morganovich October 7, 2011 at 10:08 am


this sure doesn’t help.

this is the sort of thing generally reserved for secret police.

add in the wild seizure (and sale) laws of property merely suspected of being used in a crime, and the police are getting awfully close to being a law unto themselves.

if a cop can take your phone and take all the data then seize your car and sell it before you ever even have a trial (or are even charged in some cases), well, how is that different from banditry?

morganovich October 7, 2011 at 10:14 am


st kitts. my whole family bought dual citizenship there. with a st kitts passport, you can live and work anywhere in the former british commonwealth. that sort of mobility is going to be highly prized if things keep looking like the 30′s. economic downturns and fascism go together like offal and flies.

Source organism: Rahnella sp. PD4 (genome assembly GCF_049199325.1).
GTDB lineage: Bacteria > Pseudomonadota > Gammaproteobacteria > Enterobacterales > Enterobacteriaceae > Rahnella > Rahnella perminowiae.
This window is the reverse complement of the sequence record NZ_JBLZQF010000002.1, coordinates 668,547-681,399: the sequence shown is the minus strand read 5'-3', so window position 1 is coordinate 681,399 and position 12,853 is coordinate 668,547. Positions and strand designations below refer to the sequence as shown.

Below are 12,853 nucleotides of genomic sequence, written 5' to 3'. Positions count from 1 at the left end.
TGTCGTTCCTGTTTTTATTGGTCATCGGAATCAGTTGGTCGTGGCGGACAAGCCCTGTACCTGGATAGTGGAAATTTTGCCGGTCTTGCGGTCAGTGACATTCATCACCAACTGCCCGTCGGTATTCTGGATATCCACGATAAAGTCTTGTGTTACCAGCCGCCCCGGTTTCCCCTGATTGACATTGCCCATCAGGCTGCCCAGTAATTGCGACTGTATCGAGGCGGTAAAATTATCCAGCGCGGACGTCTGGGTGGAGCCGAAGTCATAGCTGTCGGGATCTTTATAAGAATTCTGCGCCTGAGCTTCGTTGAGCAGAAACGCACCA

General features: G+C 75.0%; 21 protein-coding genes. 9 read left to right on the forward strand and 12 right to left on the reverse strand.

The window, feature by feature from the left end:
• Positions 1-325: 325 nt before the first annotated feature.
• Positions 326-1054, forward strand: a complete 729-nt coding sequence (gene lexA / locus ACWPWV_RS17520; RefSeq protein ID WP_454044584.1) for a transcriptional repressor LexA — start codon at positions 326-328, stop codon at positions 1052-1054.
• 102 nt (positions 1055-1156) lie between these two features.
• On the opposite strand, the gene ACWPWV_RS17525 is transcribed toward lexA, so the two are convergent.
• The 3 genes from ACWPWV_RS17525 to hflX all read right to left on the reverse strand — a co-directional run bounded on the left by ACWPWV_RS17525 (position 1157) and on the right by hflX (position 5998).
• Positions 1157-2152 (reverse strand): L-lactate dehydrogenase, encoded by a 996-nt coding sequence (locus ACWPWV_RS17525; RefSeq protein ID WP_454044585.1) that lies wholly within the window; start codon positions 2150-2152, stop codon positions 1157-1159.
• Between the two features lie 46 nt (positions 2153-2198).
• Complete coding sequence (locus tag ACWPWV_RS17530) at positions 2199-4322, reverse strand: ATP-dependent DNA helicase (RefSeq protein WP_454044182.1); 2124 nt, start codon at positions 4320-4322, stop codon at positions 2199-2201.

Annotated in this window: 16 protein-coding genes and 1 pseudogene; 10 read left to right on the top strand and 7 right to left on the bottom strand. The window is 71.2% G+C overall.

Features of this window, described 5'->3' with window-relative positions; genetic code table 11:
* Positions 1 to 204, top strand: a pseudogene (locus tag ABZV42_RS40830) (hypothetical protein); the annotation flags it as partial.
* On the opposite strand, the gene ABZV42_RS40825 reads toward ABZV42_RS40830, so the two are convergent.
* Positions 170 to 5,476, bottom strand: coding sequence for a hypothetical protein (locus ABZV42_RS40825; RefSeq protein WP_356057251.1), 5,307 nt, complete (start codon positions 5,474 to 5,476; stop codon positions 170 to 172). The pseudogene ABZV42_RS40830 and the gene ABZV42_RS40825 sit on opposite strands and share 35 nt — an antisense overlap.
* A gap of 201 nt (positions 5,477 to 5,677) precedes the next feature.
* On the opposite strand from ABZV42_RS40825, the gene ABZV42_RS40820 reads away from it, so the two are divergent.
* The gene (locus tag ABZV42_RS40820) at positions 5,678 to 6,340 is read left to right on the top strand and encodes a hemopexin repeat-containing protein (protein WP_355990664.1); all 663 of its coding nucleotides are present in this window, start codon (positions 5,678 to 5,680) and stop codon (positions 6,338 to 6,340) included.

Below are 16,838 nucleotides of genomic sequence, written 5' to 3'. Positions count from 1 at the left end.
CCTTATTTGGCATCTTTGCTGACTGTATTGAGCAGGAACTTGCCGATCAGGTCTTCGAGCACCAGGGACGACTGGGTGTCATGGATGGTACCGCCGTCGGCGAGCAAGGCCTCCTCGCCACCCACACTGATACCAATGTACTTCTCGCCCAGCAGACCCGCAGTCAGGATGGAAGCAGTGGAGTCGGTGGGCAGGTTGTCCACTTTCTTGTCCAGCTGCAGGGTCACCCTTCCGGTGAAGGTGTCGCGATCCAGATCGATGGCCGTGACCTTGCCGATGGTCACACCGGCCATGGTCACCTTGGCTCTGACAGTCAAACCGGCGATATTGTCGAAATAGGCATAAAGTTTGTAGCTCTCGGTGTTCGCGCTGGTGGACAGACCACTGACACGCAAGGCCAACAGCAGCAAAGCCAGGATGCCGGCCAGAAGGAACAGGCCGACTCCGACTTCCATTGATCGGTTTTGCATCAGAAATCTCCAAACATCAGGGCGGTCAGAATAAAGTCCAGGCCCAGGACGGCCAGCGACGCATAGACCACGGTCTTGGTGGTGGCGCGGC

just as there are purported to be no atheists in foxholes, there are no free market/individual liberty politicians in downturns. the pressure to be seen as “doing somehting on jobs” is just too great. you get terrible battles over which dramatic interventionist policy is the right one, and none ever are. this creates uncertainty that freezes investment and deepens downturns. happened in the 30′s and it’s happening now. it’s a self reinforcing downspiral. policies make it worse, so you look for new and bigger ones. lather, rinse, repeat until people are clamoring for Mussolini.

Methinks1776 October 7, 2011 at 10:36 am

Here’s a list of British Commonwealth countries for those who are interested. Note that Singapore, Australia, Canada and Belize are on it.


nailheadtom October 7, 2011 at 9:00 am